NASA administrator Michael Griffin said in testimony before Congress early this month that his agency is reformulating its outreach efforts to college students to prepare a new generation to explore space.
Griffin cited poor math and science test scores and the inability to produce an abundance of science majors as factors in deciding to form new ideas for outreach.
“We are, as a nation, facing a crisis clear and documented in our ability to entice young people to embark on technical careers, science, mathematics, engineering, all branches of those,” said Griffin in his Nov. 4 testimony.
According to a panel discussion conducted in October by the National Academies, the nation’s leading science advisory group, American 12th graders performed below the international average for 21 countries on the general knowledge of math and science and China’s engineer graduates outnumbered America’s engineer graduates by almost 9 to 1 in 2005.
NASA is concerned that the United States is falling behind.
“In many cases, in our graduate institutions, foreign enrollment surpasses domestic enrollment. And the problem is that they go back home, they don’t stay here,” said Griffin.
NASA is making valid efforts to expand their outreach to those majoring in the sciences.
“The Office of Education is strengthening involvement with higher education institutions to ensure that NASA can meet future workforce needs in science, technology, engineering, and math fields,” said Brad Weiner, director of higher education at NASA.
The agency is currently developing a number of different programs aimed to draw college students into the science world.
Its current developing project is the Science and Technology Scholarship Program, which will provide scholarship and internship opportunities to undergrads pursuing math and science-based degrees. The program would offer the competing students a $20,000 scholarship in return for a promise to work for NASA upon graduation.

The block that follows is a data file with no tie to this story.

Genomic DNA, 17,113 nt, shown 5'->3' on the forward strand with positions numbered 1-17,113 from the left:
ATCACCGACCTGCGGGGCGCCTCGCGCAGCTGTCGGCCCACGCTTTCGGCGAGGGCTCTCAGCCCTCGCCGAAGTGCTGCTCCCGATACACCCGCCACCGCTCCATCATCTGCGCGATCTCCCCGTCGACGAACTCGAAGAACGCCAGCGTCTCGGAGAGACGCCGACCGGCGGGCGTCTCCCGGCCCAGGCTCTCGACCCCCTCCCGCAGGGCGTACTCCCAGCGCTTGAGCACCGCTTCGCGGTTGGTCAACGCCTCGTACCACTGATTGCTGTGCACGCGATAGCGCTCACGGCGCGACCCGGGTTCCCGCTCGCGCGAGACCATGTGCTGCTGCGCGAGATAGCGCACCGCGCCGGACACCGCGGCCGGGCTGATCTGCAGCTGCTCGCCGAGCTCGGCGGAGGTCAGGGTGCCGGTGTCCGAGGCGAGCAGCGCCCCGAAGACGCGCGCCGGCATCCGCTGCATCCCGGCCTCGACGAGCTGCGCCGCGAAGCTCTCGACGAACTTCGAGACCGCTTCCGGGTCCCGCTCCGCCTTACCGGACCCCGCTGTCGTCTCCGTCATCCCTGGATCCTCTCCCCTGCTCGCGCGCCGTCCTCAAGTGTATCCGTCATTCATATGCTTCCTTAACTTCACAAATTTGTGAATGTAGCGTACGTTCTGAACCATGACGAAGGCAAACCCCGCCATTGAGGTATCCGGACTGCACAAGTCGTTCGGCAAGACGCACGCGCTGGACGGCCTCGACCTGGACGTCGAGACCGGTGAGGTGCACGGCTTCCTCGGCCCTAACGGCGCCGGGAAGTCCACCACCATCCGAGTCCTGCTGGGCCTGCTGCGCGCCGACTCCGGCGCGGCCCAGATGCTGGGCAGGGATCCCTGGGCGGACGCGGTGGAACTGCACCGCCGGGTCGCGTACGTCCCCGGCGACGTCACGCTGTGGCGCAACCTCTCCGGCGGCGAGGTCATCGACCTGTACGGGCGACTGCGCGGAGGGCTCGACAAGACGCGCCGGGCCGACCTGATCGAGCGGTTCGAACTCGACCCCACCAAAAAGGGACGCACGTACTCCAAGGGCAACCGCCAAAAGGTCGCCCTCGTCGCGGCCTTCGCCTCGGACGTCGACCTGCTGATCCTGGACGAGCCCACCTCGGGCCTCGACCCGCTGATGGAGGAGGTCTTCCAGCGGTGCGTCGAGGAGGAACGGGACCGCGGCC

NASA is also offering internship opportunities through its various departments.
The NASA Cooperative Education Program is designed to combine academic studies with on-the-job training, allowing students to gain experience working at a NASA Field Center while completing their college degrees.
NASA also has a regular intern program as well as a summer work program called ACCESS that allows students with disabilities majoring in math or science to receive training experience.
NASA is also developing outreach programs for minority students.
“Regarding the development of in-house capability for our scientific and engineering staff, I welcome with open arms efforts to engage Hispanic or historically black colleges and universities, as I do all of our colleges and universities,” said Griffin.
The agency has created various programs for minority students including NASA Scholars, a program that consists of fellowship programs at 14 minority-serving institutions; NOMISS, a program designed to encourage minority students to engage in learning about culture and its relevance to space sciences; and the Society for Hispanic Professional Engineers science program that gives internships to Hispanic students pursuing science careers.
By encouraging students to pursue degrees in science and math, NASA hopes the scholarships and job opportunities will boost American space research and exploration.
“As NASA moves forward in its quest to explore Mars and beyond, it’s important for us to energize and excite the next generation about the possibilities,” NASA’s director of education Angela Phillips said to students in Idaho.
This article appeared in the November 17, 2005 issue of the Hatchet.